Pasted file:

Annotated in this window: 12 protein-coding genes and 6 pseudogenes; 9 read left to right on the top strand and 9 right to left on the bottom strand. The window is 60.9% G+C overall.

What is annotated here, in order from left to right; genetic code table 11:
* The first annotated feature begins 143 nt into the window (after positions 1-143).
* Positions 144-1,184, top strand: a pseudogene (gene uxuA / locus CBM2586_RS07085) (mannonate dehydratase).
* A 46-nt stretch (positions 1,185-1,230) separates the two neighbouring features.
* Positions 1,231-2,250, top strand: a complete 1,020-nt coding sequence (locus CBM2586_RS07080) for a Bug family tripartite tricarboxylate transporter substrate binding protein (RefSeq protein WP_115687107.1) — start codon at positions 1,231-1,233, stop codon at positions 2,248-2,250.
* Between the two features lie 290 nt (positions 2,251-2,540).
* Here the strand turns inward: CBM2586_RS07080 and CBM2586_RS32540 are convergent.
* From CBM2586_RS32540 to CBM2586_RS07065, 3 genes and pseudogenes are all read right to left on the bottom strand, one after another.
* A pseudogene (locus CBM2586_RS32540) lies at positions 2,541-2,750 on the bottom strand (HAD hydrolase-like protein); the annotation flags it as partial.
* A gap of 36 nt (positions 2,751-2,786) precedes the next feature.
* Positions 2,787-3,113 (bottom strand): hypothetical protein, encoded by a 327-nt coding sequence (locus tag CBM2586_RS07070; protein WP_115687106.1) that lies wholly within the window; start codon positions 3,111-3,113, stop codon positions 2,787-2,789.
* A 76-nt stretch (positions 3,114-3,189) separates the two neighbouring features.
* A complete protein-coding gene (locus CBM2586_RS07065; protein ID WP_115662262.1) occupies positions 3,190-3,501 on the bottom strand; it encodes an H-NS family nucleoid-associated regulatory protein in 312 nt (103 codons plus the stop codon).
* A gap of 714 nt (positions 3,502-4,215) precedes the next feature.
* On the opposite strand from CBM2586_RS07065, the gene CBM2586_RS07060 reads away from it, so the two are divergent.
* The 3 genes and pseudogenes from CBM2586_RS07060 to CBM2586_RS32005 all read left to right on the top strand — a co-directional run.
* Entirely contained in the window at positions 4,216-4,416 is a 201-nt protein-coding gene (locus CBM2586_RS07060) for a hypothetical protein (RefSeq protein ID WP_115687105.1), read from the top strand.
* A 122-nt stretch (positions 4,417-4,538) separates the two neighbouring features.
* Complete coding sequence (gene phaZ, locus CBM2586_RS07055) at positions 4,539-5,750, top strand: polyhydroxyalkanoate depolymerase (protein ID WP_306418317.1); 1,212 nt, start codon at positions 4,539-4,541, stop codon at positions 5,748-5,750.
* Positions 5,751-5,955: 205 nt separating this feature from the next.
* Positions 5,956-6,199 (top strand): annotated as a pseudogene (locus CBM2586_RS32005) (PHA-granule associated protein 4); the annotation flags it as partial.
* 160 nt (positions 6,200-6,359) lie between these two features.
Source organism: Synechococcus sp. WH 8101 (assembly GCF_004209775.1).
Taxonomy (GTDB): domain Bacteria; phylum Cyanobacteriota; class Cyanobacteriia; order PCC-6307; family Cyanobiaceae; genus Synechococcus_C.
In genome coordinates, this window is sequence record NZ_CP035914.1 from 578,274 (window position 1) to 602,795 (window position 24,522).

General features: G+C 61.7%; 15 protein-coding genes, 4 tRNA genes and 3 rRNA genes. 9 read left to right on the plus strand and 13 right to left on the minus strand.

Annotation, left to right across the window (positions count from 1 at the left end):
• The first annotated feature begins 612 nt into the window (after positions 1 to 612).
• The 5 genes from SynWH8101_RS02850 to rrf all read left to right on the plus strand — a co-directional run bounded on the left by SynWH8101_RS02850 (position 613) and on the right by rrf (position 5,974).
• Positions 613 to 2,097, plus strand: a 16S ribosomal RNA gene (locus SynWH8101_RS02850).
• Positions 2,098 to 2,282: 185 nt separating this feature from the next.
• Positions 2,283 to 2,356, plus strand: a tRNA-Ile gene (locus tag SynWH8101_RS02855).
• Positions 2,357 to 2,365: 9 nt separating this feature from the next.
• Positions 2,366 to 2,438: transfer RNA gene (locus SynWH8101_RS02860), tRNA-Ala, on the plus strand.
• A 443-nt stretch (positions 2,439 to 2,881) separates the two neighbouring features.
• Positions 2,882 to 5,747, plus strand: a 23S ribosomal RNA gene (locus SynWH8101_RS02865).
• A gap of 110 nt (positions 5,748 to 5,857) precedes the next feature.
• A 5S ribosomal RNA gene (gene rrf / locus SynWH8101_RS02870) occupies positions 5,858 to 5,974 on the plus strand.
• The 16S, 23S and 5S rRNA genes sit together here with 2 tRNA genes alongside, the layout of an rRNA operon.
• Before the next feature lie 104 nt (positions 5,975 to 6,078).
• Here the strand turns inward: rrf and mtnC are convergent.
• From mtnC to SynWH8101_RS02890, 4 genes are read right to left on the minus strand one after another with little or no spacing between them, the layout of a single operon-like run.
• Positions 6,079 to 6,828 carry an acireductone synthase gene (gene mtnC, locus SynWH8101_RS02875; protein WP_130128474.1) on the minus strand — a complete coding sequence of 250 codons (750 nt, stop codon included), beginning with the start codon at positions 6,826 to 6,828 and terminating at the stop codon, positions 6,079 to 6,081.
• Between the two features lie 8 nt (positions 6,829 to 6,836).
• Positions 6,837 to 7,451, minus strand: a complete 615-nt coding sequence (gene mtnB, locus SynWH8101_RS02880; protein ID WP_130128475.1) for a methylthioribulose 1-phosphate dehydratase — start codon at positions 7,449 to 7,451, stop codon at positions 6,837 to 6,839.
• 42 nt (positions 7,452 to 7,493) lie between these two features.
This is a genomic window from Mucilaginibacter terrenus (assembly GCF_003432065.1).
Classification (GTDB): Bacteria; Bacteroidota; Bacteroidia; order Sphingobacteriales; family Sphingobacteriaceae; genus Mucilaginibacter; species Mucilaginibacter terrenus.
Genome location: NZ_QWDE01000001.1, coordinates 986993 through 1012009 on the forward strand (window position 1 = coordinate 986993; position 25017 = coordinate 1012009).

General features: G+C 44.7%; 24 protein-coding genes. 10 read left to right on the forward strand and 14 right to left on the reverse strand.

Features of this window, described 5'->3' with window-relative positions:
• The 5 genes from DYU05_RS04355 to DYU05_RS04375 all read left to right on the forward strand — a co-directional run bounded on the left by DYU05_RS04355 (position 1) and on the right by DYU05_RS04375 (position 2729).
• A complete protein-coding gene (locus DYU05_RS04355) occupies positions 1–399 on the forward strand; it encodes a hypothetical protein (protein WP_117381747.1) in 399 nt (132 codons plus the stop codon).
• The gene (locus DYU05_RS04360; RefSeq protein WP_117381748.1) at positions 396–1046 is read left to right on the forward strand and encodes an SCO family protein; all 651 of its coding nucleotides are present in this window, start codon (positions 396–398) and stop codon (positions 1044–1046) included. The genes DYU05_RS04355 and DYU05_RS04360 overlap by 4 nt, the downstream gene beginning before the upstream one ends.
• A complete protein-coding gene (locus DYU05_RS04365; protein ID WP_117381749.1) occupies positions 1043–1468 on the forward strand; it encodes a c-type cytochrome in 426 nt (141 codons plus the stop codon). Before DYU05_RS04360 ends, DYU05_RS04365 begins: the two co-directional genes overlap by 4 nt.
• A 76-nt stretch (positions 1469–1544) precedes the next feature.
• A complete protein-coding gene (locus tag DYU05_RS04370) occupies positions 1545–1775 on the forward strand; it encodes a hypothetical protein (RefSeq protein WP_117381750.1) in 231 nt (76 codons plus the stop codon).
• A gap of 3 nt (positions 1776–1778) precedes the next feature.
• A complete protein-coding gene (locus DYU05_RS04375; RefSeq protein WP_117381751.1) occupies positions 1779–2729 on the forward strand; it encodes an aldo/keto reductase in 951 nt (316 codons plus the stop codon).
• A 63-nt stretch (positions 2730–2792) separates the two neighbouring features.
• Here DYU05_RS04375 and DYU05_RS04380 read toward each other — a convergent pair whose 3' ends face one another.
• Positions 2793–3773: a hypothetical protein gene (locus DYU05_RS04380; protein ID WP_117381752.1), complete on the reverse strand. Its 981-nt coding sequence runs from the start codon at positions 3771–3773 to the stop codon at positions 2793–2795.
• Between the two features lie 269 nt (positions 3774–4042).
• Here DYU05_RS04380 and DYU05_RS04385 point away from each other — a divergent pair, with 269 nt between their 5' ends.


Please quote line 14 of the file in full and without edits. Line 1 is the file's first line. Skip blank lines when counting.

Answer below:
* A complete protein-coding gene (locus CBM2586_RS07065; protein ID WP_115662262.1) occupies positions 3,190-3,501 on the bottom strand; it encodes an H-NS family nucleoid-associated regulatory protein in 312 nt (103 codons plus the stop codon).